News

Reflection On Water Quality Around The World

The Environmental Protection Agency chose August as National Water Quality Month, a time to reflect on water quality around the world. Here in the Grand Valley we have four domestic water providers; the City of Grand Junction, Clifton Water District, the Town of Palisade and Ute Water Conservancy District. Clifton Water District relies on the Colorado River for their source water (water prior to being treated). The remaining three agencies rely on the snowpack on the Grand Mesa. Their source water is stored in high mountain reservoirs prior to arriving at our treatment facilities, making our customers the first users of the water. Grand Valley Water Providers take a precautious effort in protecting our source water from the various possible contaminates. Consumers can review a full list of possible contaminates by downloading their water providers Source Water Assessment Report.

Here Are 10 Ways You Can Protect Our Water!

Each of us has an impact on our local water supplies, both in terms of water quality and the amount of water we use in times of drought. Here are 10 things you can do to help protect our water quality and 10 tips to conserve water. By taking these actions, you can help ensure that we have enough water to meet the needs of generations to come.

1. Don’t use antibacterial soaps or cleaning products.

Most of these contain trichlosan, a registered pesticide that has been found to harm aquatic life. The American Medical Association warns that our use of antibacterial agents may lead to “superbugs” that will be antibiotic resistant. Regular soap and water kills germs just as effectively.

2. Never flush unwanted or out-of-date medicines down the toilet or the drain.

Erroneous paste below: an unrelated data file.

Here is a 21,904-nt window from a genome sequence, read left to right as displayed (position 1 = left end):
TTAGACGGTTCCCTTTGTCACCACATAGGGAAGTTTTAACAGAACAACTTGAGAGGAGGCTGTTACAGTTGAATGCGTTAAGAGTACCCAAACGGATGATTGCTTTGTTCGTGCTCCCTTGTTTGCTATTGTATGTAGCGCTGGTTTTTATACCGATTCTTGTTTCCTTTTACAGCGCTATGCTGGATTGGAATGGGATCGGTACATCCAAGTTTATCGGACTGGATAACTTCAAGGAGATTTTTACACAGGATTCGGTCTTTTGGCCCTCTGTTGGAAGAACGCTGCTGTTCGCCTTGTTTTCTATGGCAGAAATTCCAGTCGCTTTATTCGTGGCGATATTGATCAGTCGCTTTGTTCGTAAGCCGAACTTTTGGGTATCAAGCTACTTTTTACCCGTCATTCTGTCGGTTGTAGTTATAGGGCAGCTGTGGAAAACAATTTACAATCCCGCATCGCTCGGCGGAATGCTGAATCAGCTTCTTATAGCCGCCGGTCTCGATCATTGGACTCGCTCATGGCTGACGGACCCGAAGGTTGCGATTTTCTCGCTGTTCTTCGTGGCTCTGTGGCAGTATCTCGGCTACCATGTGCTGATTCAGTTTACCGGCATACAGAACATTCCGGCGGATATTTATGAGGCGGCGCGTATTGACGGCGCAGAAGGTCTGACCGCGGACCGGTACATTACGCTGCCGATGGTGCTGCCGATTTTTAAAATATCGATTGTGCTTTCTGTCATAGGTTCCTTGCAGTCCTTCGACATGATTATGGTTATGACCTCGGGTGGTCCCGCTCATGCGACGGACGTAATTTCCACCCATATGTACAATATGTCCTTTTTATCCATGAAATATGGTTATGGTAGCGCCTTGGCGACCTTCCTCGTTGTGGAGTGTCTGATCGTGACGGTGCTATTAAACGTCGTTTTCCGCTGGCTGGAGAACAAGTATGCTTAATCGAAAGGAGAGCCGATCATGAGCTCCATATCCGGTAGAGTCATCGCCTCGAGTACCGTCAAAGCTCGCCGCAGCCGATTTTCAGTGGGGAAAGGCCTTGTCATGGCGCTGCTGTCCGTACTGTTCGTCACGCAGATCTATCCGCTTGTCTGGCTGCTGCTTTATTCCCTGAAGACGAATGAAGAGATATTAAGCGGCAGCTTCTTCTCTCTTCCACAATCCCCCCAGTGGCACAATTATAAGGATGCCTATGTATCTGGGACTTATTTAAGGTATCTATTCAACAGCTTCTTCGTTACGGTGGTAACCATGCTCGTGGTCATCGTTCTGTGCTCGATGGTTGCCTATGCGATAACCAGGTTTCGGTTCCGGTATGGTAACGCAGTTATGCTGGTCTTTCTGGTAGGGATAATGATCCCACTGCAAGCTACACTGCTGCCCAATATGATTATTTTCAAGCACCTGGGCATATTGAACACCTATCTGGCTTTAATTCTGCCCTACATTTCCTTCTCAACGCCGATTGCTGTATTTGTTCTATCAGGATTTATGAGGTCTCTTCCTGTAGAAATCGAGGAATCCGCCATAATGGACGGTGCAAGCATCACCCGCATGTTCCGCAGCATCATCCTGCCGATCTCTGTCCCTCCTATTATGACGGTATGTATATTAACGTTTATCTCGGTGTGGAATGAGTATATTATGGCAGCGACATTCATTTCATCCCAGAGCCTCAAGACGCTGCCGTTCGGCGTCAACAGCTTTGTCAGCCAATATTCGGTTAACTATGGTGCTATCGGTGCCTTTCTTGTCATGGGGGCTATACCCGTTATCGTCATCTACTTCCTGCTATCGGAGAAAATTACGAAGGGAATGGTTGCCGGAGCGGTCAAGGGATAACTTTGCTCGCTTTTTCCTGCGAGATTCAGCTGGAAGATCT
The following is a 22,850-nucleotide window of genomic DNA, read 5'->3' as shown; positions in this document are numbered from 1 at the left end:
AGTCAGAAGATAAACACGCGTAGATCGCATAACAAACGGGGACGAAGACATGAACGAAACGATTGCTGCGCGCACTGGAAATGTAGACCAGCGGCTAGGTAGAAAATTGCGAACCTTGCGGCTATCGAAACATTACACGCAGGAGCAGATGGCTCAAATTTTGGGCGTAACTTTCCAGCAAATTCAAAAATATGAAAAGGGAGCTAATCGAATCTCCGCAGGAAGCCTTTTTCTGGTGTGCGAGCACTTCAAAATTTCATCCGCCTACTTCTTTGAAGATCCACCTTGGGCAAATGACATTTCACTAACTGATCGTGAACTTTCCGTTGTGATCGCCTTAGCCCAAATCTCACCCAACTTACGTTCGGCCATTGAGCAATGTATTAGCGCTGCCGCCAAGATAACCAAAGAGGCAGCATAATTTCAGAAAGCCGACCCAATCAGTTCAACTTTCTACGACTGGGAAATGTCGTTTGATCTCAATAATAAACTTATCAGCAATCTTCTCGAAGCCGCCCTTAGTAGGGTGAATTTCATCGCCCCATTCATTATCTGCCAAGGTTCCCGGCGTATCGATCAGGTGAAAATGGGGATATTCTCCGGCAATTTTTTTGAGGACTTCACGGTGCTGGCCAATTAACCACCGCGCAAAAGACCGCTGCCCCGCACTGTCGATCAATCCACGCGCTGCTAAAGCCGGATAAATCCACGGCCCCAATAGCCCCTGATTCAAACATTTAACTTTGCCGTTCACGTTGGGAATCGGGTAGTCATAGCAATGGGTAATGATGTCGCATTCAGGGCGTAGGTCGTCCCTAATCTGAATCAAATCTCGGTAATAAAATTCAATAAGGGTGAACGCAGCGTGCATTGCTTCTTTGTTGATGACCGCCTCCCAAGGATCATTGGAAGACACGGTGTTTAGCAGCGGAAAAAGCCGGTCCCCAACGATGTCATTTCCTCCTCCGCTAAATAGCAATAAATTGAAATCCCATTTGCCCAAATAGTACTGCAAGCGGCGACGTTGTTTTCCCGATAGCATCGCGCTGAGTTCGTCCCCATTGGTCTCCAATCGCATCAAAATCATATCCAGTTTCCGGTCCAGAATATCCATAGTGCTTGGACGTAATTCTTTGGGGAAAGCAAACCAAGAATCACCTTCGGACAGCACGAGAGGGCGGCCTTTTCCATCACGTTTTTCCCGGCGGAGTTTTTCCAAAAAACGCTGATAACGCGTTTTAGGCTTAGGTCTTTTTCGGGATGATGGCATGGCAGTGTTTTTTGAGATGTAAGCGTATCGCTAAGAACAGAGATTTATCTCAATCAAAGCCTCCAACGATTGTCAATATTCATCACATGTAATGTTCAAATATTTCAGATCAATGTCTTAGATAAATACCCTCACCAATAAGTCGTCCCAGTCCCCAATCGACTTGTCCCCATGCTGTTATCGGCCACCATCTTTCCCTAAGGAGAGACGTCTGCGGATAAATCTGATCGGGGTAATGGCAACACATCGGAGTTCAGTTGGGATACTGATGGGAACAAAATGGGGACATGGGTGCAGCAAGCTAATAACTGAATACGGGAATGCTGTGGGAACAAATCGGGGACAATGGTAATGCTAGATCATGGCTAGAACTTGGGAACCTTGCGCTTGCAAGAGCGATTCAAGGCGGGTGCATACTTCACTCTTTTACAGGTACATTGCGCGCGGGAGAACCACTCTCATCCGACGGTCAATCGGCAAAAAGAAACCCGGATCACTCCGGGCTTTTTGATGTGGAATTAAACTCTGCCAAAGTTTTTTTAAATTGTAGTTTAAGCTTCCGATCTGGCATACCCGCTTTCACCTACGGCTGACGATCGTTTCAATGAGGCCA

Mesa County has a prescription take-back program where you can discard your unwanted or expired prescription drugs.

3. Don’t put anything except water down storm drains.

These drains carry storm water to our local waterway, the Colorado River. Used motor oil, detergents, lawn fertilizers, pesticides, and other contaminants get carried by stormwater to local waterways and cause unnecessary harm.

4. Fix leaks that drip from your car and put down a liner in your driveway to collect oil and other materials.

These leaks and drips contribute to stormwater pollution.

5. Avoid using pesticides or chemical fertilizers.

They pose a serious threat to your health and safety and they pollute both ground and surface water.

6. Choose non-toxic household products whenever possible.

The best way to keep from polluting is to use products that are not dangerous to the environment in the first place. For some suggestions of such alternatives, go to www.homesafe-home.org.

7. Pick up after your pets.

Like other contaminants, pet waste can run down the storm drains, spreading bacteria.

8. Don’t pave your property.

The more pavement there is, the more rain water will simply run off down the storm drains, picking up pollutants on the way and causing flooding. Allowing water to soak into the ground can prevent flooding, recharge groundwater supplies, and dilute contaminants. Planting native plants that do not require much water also helps save our precious supplies.

9. Spread the word and be a water advocate.

Talk to your neighbors about how they can help too, and work with your local elected officials to ensure that pesticides, antibacterials, and other toxic chemicals are not used at schools, local parks, and other public areas. Attend your local water district meeting and tell your political leaders and water agencies to support local, state, and national policies that conserve water and stop pollution.

10. Keep informed.

Make sure you receive your annual drinking water quality report from your water provider (also known as a Consumer Confidence Report). You can download the Consumer Confidence Report by visiting your local water providers website.

Leave a Reply